U.S. Rep. Mark Amodei, R-Nev., and Interior Secretary Sally Jewell have a pretty lively feud going over the sage grouse. The Obama administration is stewing over a rider Amodei stuck onto the year-end government spending bill that prohibits the Fish and Wildlife Service from meeting a September 2015 deadline to finalize rules listing the chicken-sized desert bird as endangered or threatened. Amodei, from Carson City, says he doesn’t believe the administration is doing enough to avoid a listing, which could wall off tracts of land across the West and disrupt ranchers, miners and others who make a living off the range. Conservationists say the process is working just as it should. Faced with the restriction, Interior officials said they will do everything short of putting sage grouse regulations into effect. They will continue to work with governors of Western states to find ways to protect habitat for the bird while collecting data to support a final decision. Then Jewell cranked it up a bit. “It’s disappointing that some members of Congress are more interested in political posturing than finding solutions to conserve the sagebrush landscape and the Western way of life,” she said in a statement. “Rather than helping the communities they profess to benefit, these members will only create uncertainty, encourage conflict and undermine the unprecedented progress that is happening throughout the West.” Amodei was not happy. According to aides, he was further irritated because the secretary’s statement was issued to the media four hours before a copy was sent to him...more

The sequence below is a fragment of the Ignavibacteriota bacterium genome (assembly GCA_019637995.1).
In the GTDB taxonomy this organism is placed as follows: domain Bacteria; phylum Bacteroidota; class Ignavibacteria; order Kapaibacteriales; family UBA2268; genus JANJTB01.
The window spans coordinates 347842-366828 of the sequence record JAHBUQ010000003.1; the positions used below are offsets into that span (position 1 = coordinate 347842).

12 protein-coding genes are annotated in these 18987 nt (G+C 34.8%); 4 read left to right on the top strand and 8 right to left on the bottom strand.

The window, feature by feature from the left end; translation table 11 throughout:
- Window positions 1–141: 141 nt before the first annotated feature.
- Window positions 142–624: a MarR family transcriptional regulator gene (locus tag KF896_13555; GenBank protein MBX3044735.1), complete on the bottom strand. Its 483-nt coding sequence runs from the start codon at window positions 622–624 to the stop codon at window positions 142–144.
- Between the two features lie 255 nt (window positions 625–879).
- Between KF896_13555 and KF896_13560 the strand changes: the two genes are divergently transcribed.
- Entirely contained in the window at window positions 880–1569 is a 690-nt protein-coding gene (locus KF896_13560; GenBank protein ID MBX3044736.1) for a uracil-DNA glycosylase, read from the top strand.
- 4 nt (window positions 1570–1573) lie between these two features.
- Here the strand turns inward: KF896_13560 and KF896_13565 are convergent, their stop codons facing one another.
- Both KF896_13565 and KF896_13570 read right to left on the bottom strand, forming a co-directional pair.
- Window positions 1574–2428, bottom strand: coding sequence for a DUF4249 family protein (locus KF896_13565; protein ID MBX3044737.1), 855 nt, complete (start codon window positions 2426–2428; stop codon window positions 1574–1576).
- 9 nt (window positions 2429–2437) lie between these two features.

Legislator leads push to make Berryessa lands a national monument

There may be better ways to see beautiful scenery, but Rep. Mike Thompson believes dragging the U.S. secretary of the interior on a vigorous slog through the driving rain was as good a way as any to show off the Berryessa Snow Mountain wilderness. Thompson, D-St. Helena, led Sally Jewell, the secretary, and several other federal officials on a soggy 3-mile hike Friday through mud, ankle-deep water, past mountain lion tracks and coyote scat and up a steep, slippery hillside just to make a point. He wants the head of the Interior Department to talk President Obama into declaring the 350,000 acres that stretch from the shores of Lake Berryessa to the flanks of Snow Mountain a national monument. “There was some mud that was a pain and we had to ford a creek, but it was very, very pretty,” Thompson said as he prepared for an afternoon public hearing during which locals also made their case to the interior secretary...more

Same old MO, hike it and then spike it.

Property owners miffed over conservation easement tax program

Some Colorado property owners and hundreds of investors who took advantage of a program to preserve millions of acres of land in return for state income-tax credits could be forced to repay as much as $220 million in back taxes because the state ruled the land isn’t worth what the landowners claimed. Rocky Ford hay farmer Timothy Crow said he could be forced into bankruptcy. “This was supposed to be a good thing for everyone,” Crow said of the state’s conservation easement program, where land-rich but cash-poor ranchers and farmers like him can preserve their property forever in return for needed income. Crow and thousands of others preserved millions of acres of land in return for state income-tax credits they could either sell for cash or use to pay their own income tax bill. At issue are nearly 500 conservation easements like Crow’s, the bulk of them donated between 2003 and 2007, that were created under a state law that for years had no oversight. Many landowners went into the program honestly, but they relied on appraisers who used flawed methods of calculating land values. The problems have also hurt investors who bought the credits. “This just stinks all the way around,” said Fort Collins businessman Michael McCurdie, who is facing a $100,000 bill for back taxes and penalties because he bought $65,000 in easement credits in 2003. State officials say they’re just collecting taxes due, the Denver Post reported Sunday. “They were private deals negotiated by private parties, and as with any investment there is risk,” Colorado Department of Revenue spokeswoman Daria Serna said in an email to The Denver Post...more

If you want to tie your property up forever, go ahead...just don't expect others to subsidize your decision.